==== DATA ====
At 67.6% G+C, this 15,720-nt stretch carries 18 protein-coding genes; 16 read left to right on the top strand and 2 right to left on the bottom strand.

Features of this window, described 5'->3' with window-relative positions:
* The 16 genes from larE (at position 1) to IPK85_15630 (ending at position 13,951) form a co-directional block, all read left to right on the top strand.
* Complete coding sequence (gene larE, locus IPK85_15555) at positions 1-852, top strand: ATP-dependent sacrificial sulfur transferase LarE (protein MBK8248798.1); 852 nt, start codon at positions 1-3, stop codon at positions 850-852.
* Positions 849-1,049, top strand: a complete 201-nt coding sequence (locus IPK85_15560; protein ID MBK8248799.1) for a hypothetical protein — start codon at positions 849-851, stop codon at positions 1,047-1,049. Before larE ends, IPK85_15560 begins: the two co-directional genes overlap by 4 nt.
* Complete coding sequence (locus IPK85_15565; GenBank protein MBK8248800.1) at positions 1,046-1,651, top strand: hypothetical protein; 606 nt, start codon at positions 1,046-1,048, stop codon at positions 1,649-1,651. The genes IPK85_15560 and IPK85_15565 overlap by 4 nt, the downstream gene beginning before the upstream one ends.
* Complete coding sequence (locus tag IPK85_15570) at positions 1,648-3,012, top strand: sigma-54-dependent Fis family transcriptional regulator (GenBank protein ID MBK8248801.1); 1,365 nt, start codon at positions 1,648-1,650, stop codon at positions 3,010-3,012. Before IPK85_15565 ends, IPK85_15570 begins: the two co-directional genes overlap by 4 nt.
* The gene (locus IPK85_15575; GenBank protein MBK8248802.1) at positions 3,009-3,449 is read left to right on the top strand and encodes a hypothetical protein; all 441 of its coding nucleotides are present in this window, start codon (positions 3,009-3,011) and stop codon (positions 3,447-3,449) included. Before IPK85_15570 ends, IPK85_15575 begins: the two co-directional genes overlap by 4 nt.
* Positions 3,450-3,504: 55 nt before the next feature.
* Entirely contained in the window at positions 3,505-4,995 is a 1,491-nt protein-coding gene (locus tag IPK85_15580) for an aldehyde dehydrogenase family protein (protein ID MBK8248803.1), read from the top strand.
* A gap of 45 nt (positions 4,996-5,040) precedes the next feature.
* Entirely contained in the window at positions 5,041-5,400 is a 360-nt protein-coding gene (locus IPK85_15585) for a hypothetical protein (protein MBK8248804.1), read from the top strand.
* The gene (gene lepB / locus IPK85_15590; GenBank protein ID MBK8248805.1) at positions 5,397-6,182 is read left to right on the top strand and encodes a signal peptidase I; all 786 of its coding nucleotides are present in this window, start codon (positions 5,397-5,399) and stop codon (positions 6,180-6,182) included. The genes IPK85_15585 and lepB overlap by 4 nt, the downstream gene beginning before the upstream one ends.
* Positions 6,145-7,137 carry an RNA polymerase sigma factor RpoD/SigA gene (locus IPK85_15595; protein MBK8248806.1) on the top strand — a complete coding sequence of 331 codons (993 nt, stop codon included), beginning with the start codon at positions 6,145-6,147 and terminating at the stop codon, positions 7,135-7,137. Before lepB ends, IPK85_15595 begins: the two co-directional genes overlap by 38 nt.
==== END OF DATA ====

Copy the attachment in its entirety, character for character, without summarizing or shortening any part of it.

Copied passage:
At 67.6% G+C, this 15,720-nt stretch carries 18 protein-coding genes; 16 read left to right on the top strand and 2 right to left on the bottom strand.

Features of this window, described 5'->3' with window-relative positions:
* The 16 genes from larE (at position 1) to IPK85_15630 (ending at position 13,951) form a co-directional block, all read left to right on the top strand.
* Complete coding sequence (gene larE, locus IPK85_15555) at positions 1-852, top strand: ATP-dependent sacrificial sulfur transferase LarE (protein MBK8248798.1); 852 nt, start codon at positions 1-3, stop codon at positions 850-852.
* Positions 849-1,049, top strand: a complete 201-nt coding sequence (locus IPK85_15560; protein ID MBK8248799.1) for a hypothetical protein — start codon at positions 849-851, stop codon at positions 1,047-1,049. Before larE ends, IPK85_15560 begins: the two co-directional genes overlap by 4 nt.
* Complete coding sequence (locus IPK85_15565; GenBank protein MBK8248800.1) at positions 1,046-1,651, top strand: hypothetical protein; 606 nt, start codon at positions 1,046-1,048, stop codon at positions 1,649-1,651. The genes IPK85_15560 and IPK85_15565 overlap by 4 nt, the downstream gene beginning before the upstream one ends.
* Complete coding sequence (locus tag IPK85_15570) at positions 1,648-3,012, top strand: sigma-54-dependent Fis family transcriptional regulator (GenBank protein ID MBK8248801.1); 1,365 nt, start codon at positions 1,648-1,650, stop codon at positions 3,010-3,012. Before IPK85_15565 ends, IPK85_15570 begins: the two co-directional genes overlap by 4 nt.
* The gene (locus IPK85_15575; GenBank protein MBK8248802.1) at positions 3,009-3,449 is read left to right on the top strand and encodes a hypothetical protein; all 441 of its coding nucleotides are present in this window, start codon (positions 3,009-3,011) and stop codon (positions 3,447-3,449) included. Before IPK85_15570 ends, IPK85_15575 begins: the two co-directional genes overlap by 4 nt.
* Positions 3,450-3,504: 55 nt before the next feature.
* Entirely contained in the window at positions 3,505-4,995 is a 1,491-nt protein-coding gene (locus tag IPK85_15580) for an aldehyde dehydrogenase family protein (protein ID MBK8248803.1), read from the top strand.
* A gap of 45 nt (positions 4,996-5,040) precedes the next feature.
* Entirely contained in the window at positions 5,041-5,400 is a 360-nt protein-coding gene (locus IPK85_15585) for a hypothetical protein (protein MBK8248804.1), read from the top strand.
* The gene (gene lepB / locus IPK85_15590; GenBank protein ID MBK8248805.1) at positions 5,397-6,182 is read left to right on the top strand and encodes a signal peptidase I; all 786 of its coding nucleotides are present in this window, start codon (positions 5,397-5,399) and stop codon (positions 6,180-6,182) included. The genes IPK85_15585 and lepB overlap by 4 nt, the downstream gene beginning before the upstream one ends.
* Positions 6,145-7,137 carry an RNA polymerase sigma factor RpoD/SigA gene (locus IPK85_15595; protein MBK8248806.1) on the top strand — a complete coding sequence of 331 codons (993 nt, stop codon included), beginning with the start codon at positions 6,145-6,147 and terminating at the stop codon, positions 7,135-7,137. Before lepB ends, IPK85_15595 begins: the two co-directional genes overlap by 38 nt.